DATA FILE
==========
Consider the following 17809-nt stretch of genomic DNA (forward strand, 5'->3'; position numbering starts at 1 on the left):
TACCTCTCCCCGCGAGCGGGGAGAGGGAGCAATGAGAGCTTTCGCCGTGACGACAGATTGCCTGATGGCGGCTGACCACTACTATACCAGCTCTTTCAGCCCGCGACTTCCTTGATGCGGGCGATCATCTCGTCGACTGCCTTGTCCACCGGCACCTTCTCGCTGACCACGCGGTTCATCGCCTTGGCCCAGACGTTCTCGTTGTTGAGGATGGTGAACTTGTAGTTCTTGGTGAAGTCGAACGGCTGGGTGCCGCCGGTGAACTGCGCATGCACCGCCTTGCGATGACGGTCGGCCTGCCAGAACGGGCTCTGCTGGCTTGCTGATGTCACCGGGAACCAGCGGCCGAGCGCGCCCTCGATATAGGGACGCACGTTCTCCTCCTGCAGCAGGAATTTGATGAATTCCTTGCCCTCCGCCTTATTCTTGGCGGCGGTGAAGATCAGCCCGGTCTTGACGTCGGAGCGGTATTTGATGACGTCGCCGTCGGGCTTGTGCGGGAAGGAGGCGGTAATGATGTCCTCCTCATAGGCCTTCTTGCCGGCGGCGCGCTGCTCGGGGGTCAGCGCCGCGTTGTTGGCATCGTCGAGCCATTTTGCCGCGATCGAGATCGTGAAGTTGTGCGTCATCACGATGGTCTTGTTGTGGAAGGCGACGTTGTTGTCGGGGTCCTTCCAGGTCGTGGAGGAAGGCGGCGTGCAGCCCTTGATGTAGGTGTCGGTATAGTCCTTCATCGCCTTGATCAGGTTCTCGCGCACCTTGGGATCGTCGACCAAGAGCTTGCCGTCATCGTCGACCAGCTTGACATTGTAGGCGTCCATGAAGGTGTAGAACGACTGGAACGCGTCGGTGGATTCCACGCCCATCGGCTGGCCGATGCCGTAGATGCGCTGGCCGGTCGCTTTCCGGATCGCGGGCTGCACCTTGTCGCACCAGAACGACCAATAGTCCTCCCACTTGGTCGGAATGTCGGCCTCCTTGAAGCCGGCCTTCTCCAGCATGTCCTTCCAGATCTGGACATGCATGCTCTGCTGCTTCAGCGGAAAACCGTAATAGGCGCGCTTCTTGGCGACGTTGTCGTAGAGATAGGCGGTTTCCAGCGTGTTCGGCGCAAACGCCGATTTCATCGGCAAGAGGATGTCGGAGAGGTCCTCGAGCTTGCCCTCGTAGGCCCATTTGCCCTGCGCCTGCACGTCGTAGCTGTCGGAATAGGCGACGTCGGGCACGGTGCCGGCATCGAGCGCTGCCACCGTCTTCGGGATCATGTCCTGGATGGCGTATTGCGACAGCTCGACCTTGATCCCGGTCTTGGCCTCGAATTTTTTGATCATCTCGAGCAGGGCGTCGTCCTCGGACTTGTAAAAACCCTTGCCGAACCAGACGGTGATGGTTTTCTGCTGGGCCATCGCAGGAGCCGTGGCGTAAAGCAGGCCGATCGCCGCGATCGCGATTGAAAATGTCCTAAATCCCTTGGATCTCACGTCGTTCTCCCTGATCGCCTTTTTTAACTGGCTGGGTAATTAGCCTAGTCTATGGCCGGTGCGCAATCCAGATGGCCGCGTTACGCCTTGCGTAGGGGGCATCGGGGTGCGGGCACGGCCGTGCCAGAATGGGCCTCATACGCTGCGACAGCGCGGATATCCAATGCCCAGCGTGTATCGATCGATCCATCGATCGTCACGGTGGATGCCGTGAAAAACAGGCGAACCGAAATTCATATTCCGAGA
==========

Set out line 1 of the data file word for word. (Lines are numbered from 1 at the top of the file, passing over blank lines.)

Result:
Consider the following 17809-nt stretch of genomic DNA (forward strand, 5'->3'; position numbering starts at 1 on the left):